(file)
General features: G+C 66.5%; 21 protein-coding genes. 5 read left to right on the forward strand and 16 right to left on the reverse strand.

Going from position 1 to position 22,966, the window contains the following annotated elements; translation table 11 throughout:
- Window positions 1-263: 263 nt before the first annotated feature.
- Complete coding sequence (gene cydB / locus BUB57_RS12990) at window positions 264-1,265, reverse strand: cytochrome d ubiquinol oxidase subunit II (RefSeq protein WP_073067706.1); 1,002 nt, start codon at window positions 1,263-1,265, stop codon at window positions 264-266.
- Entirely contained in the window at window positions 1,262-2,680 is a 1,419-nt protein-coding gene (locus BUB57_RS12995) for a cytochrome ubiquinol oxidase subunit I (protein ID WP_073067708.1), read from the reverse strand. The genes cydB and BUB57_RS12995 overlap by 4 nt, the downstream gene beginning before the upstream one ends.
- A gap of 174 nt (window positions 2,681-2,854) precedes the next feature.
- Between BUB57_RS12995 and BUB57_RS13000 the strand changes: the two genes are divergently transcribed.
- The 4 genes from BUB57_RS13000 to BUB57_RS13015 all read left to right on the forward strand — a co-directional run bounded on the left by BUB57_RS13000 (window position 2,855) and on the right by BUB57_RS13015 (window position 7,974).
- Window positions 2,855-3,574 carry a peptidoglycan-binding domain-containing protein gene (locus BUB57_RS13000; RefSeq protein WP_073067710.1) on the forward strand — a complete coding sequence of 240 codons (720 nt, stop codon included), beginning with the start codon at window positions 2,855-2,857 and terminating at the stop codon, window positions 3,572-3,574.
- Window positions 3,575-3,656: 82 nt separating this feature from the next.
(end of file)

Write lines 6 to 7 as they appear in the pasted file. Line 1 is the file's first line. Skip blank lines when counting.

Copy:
- A gap of 174 nt (window positions 2,681-2,854) precedes the next feature.
- Between BUB57_RS12995 and BUB57_RS13000 the strand changes: the two genes are divergently transcribed.